While acne is the most common skin condition worldwide, rosacea is not that frequent and well-known. They both share similar symptoms and are often mistaken, but they are totally different disorders. This article looks at the causes, similarities, differences, and treatment of acne and rosacea. So, which one do you have? Let’s compare acne vs. rosacea.
This article may contain affiliate / compensated links. For full information, please see our disclaimer here.
Acne vs. Rosacea
Acne vulgaris is a medical term for acne, pimples, blackheads, acne cysts, etc. Some people experience non-inflammatory acne, such as whiteheads and blackheads, and some have inflammatory lesions (papules, pustules, nodules, and cysts).
Hormonal imbalances usually cause acne in women and men, more often in those undergoing major hormonal shifts: adolescence, pregnancy, stopping birth control, having an IUD (intrauterine device), menopause, and others. Also, acne is a multifactorial disease caused by many triggers, such as the sun, comedogenic cosmetics, the wrong diet, and other surprising acne causes.
Rosacea, previously called acne rosacea, causes facial redness and, in more severe cases – face redness AND pimples. It affects middle-aged or older women more often than men (children may also develop rosacea). Rosacea on face symptoms include:
- Flushing, facial redness, burning sensation;
- Small capillaries, telangiectasias, spider veins;
- Swollen nose (rhinophyma), ears, or chin;
- Thick skin on the forehead, cheeks, and chin;
- Red, dry eyes, blurred vision, swollen red eyelids, sensitivity to light, recurrent eye infections, loss of lashes in ocular rosacea.
There are no clear causes of rosacea. It might run in families; the overreacted immune system may play a role. Also, people with fair skin tend to develop rosacea more often. Some factors, such as hot or alcoholic drinks, spicy foods, wind, or emotions, might trigger flushing.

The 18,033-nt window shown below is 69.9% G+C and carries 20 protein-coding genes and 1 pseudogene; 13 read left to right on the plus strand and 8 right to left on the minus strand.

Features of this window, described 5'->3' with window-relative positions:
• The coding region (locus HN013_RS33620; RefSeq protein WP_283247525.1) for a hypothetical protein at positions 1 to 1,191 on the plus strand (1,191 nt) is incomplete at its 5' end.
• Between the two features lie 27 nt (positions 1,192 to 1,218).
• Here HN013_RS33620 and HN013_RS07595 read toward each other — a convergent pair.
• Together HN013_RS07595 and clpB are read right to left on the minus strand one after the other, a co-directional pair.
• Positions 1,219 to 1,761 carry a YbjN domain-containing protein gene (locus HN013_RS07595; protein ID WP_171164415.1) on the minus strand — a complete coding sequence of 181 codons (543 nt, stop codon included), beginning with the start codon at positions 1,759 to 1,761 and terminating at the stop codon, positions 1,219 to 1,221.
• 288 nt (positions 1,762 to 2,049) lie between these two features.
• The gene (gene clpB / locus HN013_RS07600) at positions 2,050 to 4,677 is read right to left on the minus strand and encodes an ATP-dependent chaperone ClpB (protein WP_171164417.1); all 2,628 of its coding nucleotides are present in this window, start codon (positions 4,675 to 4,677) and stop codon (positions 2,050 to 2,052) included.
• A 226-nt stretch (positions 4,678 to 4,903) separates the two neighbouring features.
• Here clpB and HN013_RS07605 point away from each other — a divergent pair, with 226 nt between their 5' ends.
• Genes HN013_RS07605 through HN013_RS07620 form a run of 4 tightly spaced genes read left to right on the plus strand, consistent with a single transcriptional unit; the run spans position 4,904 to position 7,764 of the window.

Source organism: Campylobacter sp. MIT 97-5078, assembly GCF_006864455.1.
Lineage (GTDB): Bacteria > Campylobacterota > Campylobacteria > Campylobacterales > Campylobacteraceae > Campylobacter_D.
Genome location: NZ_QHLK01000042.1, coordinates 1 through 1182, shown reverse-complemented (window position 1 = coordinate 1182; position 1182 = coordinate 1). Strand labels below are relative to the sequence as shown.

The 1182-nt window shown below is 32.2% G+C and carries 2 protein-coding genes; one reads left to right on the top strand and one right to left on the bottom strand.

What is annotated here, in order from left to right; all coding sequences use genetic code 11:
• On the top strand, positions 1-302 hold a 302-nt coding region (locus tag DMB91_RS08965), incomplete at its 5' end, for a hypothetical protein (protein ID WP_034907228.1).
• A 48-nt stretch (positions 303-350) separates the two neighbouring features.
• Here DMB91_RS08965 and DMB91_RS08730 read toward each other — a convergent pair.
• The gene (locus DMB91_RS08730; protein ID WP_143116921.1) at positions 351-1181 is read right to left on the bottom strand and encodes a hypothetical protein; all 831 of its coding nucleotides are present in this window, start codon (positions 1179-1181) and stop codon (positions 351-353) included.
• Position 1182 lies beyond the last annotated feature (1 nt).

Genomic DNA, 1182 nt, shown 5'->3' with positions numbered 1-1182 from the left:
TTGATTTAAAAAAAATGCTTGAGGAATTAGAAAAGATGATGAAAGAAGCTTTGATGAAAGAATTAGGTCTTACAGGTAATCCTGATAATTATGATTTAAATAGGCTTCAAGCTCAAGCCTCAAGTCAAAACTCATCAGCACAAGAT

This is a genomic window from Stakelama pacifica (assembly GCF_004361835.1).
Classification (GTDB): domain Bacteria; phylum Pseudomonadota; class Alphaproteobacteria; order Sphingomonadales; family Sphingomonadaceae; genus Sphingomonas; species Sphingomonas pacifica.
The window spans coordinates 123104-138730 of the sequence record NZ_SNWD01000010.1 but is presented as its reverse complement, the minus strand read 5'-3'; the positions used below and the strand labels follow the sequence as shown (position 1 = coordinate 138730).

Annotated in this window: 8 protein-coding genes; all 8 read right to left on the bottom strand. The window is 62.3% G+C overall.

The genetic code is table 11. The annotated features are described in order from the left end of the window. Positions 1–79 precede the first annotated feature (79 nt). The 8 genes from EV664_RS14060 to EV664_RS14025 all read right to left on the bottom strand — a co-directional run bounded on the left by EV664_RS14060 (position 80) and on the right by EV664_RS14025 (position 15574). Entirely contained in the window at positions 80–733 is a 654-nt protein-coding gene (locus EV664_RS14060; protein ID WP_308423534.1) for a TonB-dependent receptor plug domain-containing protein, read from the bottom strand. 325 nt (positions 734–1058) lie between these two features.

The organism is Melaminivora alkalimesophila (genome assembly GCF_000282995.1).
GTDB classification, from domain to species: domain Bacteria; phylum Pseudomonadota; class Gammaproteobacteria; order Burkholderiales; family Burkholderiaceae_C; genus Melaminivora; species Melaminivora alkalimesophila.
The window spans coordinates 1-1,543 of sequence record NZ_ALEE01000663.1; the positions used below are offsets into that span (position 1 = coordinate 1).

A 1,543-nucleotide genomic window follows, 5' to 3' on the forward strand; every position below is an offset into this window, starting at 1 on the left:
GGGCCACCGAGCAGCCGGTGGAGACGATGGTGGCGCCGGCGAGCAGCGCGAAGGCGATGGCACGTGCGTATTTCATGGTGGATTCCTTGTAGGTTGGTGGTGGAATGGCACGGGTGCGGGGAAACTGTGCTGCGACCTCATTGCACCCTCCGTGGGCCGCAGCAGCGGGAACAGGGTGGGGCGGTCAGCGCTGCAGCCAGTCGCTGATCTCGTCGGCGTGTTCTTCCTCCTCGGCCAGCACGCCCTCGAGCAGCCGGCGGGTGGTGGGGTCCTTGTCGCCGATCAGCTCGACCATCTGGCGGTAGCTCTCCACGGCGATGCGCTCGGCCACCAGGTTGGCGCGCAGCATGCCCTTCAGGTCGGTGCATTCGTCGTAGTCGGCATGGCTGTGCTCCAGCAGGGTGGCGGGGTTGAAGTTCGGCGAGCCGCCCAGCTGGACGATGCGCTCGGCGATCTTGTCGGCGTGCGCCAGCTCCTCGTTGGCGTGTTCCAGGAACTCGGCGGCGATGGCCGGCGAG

Rosacea might also be mistaken for seborrheic dermatitis. Check this article on rosacea vs. seborrheic dermatitis.
Papulopustular Rosacea vs. Acne
Both conditions involve pimples, such as papules or pustules, but the causes are different for each.
Hormonal changes, the rise of testosterone, and other androgens stimulate oil glands to produce more sebum, leading to acne pimples (despite gender). Physiological changes in hormonal balance during puberty or pregnancy may lead to acne breakouts, as well as some disorders that cause high testosterone in women regardless of physiological changes.
Excessive oil production leads to the growth of acne bacteria that cause inflammatory acne. But besides inflammatory lesions, comedones (whiteheads and blackheads) are also often found in people with acne.
In rosacea, mites, known as Demodex, are involved. Persistent facial redness and dilated vessels cause skin burning sensation and increased skin temperature. This is a perfect environment for mites: warm and cozy.
Demodex mites are very tiny (0,15 – 0,4 mm), live in hair follicles near oil glands, and eat sebum (oil).
Demodex mites are not rare. In fact, they are more common than you think. Children usually do not have these mites, but 84% of people over 60 years and 100% of the population over 70 have them (3). It means Demodex infestation increases with age!
But this does not mean everybody after 70 years will develop rosacea. Demodex mites are common, but their caused disorder (demodicosis, or papulopustular rosacea) is rare!
Demodex mites damage hair follicles and oil glands, thus causing acne-like pimples on the face.
Acne vs. Rosacea Location
Acne affects body parts with the most significant density of oil glands: the face, chest, and back.
On the other hand, rosacea affects ONLY the face. But unlike acne, rosacea may affect the eyes, eyelids, and vision.
Acne vs. Rosacea: Do They Go Away?
Teenage acne may go away after hormones settle down; pregnancy acne usually vanishes after the baby is born, but some health conditions, such as PCOS (polycystic ovary syndrome), insulin resistance, or adrenal hyperplasia, need treatment.
Rosacea is a persistent condition. It is possible to clear it out by choosing the proper treatment. Treatment will control rosacea and reduce symptoms and pimples, but rosacea might come back after stopping treatment.
Acne vs. Rosacea: How Are They Diagnosed?
Acne is usually diagnosed just by observation and looking at the skin. Blood tests may also be performed to estimate hormonal imbalance or the lack of essential nutrients and vitamins.
Rosacea can also be diagnosed by examining the face’s skin. Demodex mites are diagnosed by scraping the top of the skin or performing a skin biopsy when a physician takes a skin sample and examines it under a microscope. Dermoscopy using a particular magnifying device can also find mites.
ONLY no diagnostic procedure can be sure you do not have mites. If the procedure did not find Demodex mites, it does not mean you don’t have them.
Acne vs. Rosacea: How Are They Treated?